Does Manufacturing Still Matter?

Does Manufacturing Still Matter? Although employment in the manufacturing sector has declined over the past few decades, it continues to play an important role in many regions of the U.S. Most studies have not examined the spatial effects of manufacturing employment on regional job quality. In this paper, we consider the spatial dependence and spatial variation of this relationship in the Midwest. This analysis suggests that it is important to take into consideration spatial effects when examining the implications of economic restructuring for regions. Labor market areas are not distinct spatial units and can be influenced significantly by nearby local labor markets. Once that spatial dependence is considered, manufacturing has a negative and significant effect on underemployment by low earnings, but its effect is not significant in labor hardship associated with work time and steadiness. At the same time, our analysis demonstrates that the effects of manufacturing employment vary across local labor markets. More specifically, these findings suggest that in those areas in the Midwest that have historically had higher concentrations of manufacturing jobs, the benefits of working in this sector are smaller. In regions that have not had a large manufacturing sector and have experienced some gains in recent years, the benefits of working in the manufacturing sector are larger. http://www.deepdyve.com/assets/images/DeepDyve-Logo-lg.png Population Research and Policy Review Springer Journals

Does Manufacturing Still Matter?

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Publisher
Springer Netherlands
Copyright
Copyright © 2007 by Springer Science+Business Media B.V.
Subject
Social Sciences; Demography; Sociology, general; Population Economics
ISSN
0167-5923
eISSN
1573-7829
D.O.I.
10.1007/s11113-007-9043-8
Publisher site
See Article on Publisher Site

Abstract

Although employment in the manufacturing sector has declined over the past few decades, it continues to play an important role in many regions of the U.S. Most studies have not examined the spatial effects of manufacturing employment on regional job quality. In this paper, we consider the spatial dependence and spatial variation of this relationship in the Midwest. This analysis suggests that it is important to take into consideration spatial effects when examining the implications of economic restructuring for regions. Labor market areas are not distinct spatial units and can be influenced significantly by nearby local labor markets. Once that spatial dependence is considered, manufacturing has a negative and significant effect on underemployment by low earnings, but its effect is not significant in labor hardship associated with work time and steadiness. At the same time, our analysis demonstrates that the effects of manufacturing employment vary across local labor markets. More specifically, these findings suggest that in those areas in the Midwest that have historically had higher concentrations of manufacturing jobs, the benefits of working in this sector are smaller. In regions that have not had a large manufacturing sector and have experienced some gains in recent years, the benefits of working in the manufacturing sector are larger.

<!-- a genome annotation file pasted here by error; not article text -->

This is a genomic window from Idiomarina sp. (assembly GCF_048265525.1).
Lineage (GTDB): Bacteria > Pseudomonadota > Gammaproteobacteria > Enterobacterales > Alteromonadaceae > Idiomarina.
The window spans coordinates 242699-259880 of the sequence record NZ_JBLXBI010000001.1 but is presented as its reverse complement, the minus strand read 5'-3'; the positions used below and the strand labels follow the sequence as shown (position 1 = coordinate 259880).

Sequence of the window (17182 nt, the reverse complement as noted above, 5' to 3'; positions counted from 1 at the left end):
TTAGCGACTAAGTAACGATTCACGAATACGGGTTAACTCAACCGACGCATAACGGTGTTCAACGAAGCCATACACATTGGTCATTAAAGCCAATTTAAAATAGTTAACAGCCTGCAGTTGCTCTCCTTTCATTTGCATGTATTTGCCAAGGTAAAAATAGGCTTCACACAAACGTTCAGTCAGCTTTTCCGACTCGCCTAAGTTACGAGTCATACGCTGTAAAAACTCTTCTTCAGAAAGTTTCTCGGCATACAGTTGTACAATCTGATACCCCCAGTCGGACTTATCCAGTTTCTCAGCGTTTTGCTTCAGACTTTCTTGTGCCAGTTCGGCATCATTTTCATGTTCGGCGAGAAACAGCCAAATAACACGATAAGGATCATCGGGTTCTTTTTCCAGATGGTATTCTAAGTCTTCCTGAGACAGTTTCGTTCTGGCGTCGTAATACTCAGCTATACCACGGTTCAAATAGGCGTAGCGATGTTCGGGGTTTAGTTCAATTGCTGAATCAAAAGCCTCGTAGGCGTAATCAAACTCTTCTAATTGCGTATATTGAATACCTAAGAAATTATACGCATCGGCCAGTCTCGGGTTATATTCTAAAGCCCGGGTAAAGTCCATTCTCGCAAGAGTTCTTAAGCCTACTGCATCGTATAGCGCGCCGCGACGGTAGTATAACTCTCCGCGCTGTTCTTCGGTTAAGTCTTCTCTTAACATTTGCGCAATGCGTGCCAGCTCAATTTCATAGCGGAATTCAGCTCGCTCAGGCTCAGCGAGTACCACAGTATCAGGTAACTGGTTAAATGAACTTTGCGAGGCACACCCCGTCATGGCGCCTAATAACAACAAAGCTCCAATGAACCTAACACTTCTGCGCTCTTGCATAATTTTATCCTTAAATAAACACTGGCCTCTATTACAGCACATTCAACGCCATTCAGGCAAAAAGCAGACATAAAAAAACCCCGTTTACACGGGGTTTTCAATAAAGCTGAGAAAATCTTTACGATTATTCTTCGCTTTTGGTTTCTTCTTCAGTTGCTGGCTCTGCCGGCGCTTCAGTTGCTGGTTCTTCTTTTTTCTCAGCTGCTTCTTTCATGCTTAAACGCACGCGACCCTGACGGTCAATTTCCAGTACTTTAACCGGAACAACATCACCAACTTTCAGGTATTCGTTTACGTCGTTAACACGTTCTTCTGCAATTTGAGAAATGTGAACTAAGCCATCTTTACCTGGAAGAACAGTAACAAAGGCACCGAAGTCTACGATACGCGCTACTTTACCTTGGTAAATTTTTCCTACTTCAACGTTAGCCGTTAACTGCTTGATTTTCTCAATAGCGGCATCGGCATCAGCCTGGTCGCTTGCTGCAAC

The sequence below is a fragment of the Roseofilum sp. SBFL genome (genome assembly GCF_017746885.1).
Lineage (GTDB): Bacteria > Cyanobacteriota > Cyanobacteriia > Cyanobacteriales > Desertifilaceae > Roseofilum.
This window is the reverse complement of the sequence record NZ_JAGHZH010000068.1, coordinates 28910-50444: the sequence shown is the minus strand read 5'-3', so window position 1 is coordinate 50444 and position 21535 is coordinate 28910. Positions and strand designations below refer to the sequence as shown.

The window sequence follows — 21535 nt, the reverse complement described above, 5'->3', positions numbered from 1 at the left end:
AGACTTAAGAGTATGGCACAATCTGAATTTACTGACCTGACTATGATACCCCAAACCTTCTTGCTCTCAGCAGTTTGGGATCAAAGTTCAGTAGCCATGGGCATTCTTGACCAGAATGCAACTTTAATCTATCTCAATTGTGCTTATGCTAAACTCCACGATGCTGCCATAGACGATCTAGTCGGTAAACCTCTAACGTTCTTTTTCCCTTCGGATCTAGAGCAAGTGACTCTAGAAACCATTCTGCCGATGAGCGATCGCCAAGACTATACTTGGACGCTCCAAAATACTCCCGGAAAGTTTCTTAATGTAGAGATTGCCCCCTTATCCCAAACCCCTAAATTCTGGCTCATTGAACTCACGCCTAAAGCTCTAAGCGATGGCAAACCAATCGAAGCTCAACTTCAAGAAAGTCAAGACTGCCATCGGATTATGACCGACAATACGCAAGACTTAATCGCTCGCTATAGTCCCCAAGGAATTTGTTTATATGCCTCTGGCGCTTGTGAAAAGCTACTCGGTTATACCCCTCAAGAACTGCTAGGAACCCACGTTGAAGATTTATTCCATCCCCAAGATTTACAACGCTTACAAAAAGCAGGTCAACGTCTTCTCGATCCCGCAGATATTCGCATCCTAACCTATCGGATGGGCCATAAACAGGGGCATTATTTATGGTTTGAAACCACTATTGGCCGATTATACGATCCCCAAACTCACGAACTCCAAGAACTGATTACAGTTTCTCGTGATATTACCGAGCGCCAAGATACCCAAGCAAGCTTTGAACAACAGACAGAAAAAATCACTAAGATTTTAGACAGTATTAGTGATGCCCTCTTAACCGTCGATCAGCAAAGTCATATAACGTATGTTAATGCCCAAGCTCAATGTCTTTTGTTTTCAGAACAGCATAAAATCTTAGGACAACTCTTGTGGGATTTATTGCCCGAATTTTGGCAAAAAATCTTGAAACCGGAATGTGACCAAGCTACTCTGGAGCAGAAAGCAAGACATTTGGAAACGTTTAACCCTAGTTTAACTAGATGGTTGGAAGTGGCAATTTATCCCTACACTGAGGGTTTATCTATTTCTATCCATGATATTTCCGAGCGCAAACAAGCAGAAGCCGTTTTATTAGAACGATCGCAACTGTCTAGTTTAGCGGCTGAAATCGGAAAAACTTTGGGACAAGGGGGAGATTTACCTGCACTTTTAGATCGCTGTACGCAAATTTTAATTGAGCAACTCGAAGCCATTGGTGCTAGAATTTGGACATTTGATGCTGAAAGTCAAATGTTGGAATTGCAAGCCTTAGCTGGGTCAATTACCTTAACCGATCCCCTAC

Journal

Population Research and Policy ReviewSpringer Journals

Published: Sep 6, 2007

References

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